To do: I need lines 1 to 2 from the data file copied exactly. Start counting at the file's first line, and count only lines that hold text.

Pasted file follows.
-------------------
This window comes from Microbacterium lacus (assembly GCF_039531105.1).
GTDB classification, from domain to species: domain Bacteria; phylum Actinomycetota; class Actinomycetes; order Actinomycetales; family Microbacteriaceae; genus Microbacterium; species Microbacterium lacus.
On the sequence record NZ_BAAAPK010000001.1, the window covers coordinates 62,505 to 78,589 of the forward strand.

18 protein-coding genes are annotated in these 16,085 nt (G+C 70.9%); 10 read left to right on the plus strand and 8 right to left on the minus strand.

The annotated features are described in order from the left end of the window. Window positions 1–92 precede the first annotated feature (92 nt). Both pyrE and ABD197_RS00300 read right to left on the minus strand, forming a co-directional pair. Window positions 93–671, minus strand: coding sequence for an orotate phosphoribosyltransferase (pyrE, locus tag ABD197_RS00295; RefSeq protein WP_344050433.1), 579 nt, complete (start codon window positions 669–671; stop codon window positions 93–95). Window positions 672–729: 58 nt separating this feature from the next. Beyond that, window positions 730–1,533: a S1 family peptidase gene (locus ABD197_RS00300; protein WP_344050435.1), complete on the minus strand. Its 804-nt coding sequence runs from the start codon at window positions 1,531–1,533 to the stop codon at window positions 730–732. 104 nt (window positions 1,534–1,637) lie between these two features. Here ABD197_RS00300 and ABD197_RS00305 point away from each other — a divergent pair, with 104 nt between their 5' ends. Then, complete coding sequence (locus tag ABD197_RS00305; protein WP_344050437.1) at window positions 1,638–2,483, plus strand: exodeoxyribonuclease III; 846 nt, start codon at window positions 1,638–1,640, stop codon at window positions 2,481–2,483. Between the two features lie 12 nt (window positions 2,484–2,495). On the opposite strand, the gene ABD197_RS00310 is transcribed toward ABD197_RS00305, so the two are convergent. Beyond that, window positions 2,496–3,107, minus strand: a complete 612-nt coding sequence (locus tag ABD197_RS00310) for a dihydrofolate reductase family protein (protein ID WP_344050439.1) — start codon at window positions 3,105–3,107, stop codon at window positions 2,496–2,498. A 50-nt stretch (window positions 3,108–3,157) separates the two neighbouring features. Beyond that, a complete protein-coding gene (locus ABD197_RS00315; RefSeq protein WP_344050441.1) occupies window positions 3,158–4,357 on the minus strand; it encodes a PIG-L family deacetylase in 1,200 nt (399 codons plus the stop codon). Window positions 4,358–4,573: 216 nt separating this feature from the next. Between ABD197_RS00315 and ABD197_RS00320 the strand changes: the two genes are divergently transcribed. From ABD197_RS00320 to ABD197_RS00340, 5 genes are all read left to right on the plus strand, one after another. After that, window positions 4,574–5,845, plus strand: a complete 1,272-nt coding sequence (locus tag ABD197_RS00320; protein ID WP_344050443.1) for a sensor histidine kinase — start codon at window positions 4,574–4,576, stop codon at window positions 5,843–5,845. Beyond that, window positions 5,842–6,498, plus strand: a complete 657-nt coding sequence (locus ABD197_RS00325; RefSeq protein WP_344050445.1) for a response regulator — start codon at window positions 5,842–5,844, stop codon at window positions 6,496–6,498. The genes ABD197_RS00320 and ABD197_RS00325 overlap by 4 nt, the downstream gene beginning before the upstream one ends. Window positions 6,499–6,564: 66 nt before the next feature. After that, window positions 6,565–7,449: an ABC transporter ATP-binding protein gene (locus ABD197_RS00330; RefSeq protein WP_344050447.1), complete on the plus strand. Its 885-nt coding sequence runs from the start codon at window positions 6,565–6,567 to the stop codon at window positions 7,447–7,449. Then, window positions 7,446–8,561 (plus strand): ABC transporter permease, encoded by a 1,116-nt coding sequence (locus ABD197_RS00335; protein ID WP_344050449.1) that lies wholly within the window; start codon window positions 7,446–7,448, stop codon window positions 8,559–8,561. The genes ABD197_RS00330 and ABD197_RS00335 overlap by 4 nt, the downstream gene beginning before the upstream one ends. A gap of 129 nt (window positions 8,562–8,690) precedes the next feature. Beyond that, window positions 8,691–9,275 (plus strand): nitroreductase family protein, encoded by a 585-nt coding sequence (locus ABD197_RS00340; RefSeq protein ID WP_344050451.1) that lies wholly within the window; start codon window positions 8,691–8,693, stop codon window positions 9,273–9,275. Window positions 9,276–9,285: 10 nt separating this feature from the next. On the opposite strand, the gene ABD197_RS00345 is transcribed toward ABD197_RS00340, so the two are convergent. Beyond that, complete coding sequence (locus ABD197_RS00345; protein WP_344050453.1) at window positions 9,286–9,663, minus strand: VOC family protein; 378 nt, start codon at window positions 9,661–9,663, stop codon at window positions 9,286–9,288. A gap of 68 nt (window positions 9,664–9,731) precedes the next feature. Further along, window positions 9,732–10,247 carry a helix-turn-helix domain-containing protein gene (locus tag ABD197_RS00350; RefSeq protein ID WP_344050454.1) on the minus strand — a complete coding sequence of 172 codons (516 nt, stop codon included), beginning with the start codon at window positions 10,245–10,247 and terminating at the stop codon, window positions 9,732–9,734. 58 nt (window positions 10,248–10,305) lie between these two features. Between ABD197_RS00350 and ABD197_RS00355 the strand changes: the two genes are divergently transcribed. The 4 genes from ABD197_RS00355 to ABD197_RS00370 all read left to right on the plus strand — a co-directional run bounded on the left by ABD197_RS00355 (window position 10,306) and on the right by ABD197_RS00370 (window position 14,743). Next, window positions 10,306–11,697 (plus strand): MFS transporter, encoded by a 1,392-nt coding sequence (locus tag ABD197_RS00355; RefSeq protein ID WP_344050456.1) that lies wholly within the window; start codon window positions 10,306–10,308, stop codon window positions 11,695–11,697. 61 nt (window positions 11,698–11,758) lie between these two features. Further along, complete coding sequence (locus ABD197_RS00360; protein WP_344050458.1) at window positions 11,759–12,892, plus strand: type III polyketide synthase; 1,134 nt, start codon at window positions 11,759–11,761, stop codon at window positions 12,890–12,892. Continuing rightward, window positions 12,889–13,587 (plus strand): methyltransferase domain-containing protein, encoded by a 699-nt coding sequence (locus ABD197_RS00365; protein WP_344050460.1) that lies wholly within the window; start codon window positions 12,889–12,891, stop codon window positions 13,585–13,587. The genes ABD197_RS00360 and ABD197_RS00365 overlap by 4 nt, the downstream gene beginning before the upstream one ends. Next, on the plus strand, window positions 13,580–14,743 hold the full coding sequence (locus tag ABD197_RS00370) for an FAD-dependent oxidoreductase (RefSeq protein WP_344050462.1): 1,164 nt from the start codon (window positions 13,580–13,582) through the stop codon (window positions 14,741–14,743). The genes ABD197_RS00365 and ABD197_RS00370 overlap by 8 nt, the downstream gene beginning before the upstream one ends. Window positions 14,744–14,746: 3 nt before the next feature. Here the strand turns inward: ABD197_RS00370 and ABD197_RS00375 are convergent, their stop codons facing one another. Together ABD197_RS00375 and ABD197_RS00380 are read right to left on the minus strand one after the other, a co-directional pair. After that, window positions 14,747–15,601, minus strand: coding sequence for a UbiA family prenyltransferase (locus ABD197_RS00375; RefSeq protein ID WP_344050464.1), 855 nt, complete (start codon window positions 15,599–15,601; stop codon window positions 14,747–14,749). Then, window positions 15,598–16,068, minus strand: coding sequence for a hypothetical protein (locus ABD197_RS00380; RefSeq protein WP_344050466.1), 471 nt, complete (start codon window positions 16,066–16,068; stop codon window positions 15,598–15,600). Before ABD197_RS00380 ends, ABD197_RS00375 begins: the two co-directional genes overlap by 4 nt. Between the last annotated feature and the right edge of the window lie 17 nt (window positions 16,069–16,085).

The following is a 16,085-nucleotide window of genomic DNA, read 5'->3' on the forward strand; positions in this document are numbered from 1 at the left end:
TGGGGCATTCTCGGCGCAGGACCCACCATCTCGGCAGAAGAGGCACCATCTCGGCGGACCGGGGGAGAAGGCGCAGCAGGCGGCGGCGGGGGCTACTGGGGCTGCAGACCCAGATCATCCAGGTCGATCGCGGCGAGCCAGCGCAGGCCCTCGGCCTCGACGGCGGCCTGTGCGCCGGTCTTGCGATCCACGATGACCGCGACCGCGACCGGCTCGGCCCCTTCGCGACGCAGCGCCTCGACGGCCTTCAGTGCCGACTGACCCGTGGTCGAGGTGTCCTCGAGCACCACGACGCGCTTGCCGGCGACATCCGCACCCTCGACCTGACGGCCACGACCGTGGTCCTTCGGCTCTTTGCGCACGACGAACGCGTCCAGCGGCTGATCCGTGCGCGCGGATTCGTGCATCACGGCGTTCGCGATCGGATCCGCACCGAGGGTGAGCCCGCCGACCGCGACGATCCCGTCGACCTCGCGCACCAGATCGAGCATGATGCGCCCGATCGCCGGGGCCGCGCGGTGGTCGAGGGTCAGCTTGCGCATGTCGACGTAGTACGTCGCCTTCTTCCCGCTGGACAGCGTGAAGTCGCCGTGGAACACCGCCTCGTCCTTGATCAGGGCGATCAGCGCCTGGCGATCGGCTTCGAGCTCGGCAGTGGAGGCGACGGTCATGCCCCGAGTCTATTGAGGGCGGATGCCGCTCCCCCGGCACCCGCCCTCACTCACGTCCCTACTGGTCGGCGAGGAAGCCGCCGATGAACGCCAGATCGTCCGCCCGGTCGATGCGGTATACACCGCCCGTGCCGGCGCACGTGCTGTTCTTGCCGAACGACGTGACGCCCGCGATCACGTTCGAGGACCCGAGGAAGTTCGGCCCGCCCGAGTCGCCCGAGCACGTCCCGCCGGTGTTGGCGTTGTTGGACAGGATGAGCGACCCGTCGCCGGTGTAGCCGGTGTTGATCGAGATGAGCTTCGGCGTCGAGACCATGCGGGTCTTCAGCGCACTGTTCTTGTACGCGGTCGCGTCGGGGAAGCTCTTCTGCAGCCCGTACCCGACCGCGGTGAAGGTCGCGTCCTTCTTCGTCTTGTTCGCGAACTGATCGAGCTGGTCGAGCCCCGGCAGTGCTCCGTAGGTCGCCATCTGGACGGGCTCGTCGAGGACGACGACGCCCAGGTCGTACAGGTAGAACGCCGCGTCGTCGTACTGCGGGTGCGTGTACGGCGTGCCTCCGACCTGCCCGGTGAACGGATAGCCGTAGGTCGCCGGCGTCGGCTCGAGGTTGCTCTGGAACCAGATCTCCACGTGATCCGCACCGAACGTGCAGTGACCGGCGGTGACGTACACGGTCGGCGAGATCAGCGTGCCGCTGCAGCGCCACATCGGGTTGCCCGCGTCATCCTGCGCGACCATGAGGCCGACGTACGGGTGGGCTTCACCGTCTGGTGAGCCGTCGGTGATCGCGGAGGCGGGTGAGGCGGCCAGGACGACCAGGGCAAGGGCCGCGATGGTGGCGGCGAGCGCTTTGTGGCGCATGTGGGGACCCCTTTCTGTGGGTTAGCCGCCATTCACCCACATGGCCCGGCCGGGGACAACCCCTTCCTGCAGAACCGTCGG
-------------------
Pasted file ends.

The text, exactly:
This window comes from Microbacterium lacus (assembly GCF_039531105.1).
GTDB classification, from domain to species: domain Bacteria; phylum Actinomycetota; class Actinomycetes; order Actinomycetales; family Microbacteriaceae; genus Microbacterium; species Microbacterium lacus.